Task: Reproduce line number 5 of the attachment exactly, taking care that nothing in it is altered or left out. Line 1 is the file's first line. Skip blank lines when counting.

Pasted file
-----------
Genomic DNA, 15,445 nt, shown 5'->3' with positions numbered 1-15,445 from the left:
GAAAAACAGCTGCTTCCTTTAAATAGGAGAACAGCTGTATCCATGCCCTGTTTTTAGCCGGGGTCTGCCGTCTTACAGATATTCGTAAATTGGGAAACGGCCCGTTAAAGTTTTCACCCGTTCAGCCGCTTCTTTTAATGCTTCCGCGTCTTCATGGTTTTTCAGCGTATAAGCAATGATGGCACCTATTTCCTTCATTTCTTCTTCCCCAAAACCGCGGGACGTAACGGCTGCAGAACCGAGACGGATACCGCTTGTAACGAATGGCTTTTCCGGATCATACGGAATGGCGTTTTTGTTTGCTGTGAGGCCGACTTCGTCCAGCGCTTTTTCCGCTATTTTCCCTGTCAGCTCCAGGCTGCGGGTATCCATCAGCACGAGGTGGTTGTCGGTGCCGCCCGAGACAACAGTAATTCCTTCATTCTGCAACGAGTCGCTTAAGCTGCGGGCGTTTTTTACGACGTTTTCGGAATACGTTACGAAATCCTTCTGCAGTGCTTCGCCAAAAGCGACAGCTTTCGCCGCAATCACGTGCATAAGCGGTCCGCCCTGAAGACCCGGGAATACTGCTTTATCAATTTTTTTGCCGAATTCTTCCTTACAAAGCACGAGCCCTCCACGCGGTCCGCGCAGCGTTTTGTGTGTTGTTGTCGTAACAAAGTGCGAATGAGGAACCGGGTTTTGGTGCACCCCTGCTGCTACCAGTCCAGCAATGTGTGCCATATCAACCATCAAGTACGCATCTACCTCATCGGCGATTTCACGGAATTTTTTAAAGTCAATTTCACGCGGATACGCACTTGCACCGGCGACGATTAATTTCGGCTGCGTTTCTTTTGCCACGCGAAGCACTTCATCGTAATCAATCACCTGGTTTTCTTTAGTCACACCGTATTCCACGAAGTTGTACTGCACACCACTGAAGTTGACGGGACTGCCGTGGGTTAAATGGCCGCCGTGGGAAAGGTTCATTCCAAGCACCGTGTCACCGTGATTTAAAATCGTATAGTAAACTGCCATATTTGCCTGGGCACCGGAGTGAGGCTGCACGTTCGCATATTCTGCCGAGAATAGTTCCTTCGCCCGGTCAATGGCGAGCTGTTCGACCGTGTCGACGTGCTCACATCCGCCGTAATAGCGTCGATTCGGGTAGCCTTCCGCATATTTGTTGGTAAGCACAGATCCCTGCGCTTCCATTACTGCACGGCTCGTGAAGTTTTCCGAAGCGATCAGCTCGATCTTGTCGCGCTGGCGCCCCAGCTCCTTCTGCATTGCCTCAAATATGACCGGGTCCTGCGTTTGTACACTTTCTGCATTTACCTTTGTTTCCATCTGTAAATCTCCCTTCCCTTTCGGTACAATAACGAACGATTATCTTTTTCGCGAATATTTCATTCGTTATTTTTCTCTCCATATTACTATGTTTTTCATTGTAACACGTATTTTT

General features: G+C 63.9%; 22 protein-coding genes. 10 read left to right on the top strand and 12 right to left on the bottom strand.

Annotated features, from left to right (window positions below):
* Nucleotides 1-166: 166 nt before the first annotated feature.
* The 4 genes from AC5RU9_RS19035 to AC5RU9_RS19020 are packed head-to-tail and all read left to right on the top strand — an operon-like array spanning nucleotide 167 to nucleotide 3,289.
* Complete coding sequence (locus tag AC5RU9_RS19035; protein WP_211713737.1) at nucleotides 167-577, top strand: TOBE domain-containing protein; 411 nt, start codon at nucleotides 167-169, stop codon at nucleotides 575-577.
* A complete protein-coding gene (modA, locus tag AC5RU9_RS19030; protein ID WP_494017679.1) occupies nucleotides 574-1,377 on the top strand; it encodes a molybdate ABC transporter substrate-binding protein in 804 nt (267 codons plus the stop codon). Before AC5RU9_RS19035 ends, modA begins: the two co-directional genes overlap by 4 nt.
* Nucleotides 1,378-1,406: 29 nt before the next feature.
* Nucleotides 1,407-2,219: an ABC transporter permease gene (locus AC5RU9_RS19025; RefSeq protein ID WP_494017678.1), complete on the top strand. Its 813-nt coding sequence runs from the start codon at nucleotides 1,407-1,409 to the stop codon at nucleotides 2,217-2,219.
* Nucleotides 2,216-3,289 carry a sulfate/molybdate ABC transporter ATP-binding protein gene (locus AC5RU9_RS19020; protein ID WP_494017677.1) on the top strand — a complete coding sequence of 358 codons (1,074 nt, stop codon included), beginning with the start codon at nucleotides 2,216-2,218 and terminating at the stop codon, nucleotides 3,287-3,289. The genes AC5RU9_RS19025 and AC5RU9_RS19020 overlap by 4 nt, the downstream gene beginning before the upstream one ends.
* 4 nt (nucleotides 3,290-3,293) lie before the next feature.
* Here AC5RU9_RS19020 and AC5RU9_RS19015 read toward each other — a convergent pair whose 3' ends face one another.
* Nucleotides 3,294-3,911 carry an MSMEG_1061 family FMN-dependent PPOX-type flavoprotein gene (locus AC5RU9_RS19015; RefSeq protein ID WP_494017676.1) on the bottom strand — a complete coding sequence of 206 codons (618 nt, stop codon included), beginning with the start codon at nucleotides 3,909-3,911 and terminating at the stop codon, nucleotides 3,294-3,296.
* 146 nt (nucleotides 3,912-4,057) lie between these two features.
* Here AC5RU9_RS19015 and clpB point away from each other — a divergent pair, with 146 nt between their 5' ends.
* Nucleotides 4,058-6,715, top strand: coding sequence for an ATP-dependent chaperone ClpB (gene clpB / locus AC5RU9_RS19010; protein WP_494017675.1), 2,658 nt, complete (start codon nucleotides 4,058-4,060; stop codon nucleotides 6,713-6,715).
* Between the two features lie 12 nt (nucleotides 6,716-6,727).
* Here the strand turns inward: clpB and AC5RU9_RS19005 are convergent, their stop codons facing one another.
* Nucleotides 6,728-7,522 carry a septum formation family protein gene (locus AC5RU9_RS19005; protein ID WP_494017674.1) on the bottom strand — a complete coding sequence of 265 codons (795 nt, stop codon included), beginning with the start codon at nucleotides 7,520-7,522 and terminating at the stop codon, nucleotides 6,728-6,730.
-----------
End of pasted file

* Nucleotides 1-166: 166 nt before the first annotated feature.